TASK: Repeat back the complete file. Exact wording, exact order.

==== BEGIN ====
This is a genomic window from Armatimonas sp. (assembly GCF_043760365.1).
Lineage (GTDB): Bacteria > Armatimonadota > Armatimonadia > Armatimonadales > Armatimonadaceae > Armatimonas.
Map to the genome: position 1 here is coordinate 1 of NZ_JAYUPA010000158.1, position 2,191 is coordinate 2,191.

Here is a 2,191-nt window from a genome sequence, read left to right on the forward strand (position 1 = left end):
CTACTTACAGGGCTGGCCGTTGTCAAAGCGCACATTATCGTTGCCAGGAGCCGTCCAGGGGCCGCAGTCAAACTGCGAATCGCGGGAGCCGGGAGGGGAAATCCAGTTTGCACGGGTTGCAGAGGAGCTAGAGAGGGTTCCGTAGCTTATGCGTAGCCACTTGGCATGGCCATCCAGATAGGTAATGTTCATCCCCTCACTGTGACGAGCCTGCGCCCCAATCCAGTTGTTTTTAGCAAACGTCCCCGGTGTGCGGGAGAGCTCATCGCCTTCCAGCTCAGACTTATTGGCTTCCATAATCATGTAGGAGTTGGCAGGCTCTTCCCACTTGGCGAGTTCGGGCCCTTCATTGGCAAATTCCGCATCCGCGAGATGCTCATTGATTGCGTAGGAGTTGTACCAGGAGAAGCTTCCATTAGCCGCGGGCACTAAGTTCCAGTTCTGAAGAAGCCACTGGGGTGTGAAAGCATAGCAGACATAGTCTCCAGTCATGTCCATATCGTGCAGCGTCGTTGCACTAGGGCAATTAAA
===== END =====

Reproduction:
This is a genomic window from Armatimonas sp. (assembly GCF_043760365.1).
Lineage (GTDB): Bacteria > Armatimonadota > Armatimonadia > Armatimonadales > Armatimonadaceae > Armatimonas.
Map to the genome: position 1 here is coordinate 1 of NZ_JAYUPA010000158.1, position 2,191 is coordinate 2,191.

Here is a 2,191-nt window from a genome sequence, read left to right on the forward strand (position 1 = left end):
CTACTTACAGGGCTGGCCGTTGTCAAAGCGCACATTATCGTTGCCAGGAGCCGTCCAGGGGCCGCAGTCAAACTGCGAATCGCGGGAGCCGGGAGGGGAAATCCAGTTTGCACGGGTTGCAGAGGAGCTAGAGAGGGTTCCGTAGCTTATGCGTAGCCACTTGGCATGGCCATCCAGATAGGTAATGTTCATCCCCTCACTGTGACGAGCCTGCGCCCCAATCCAGTTGTTTTTAGCAAACGTCCCCGGTGTGCGGGAGAGCTCATCGCCTTCCAGCTCAGACTTATTGGCTTCCATAATCATGTAGGAGTTGGCAGGCTCTTCCCACTTGGCGAGTTCGGGCCCTTCATTGGCAAATTCCGCATCCGCGAGATGCTCATTGATTGCGTAGGAGTTGTACCAGGAGAAGCTTCCATTAGCCGCGGGCACTAAGTTCCAGTTCTGAAGAAGCCACTGGGGTGTGAAAGCATAGCAGACATAGTCTCCAGTCATGTCCATATCGTGCAGCGTCGTTGCACTAGGGCAATTAAA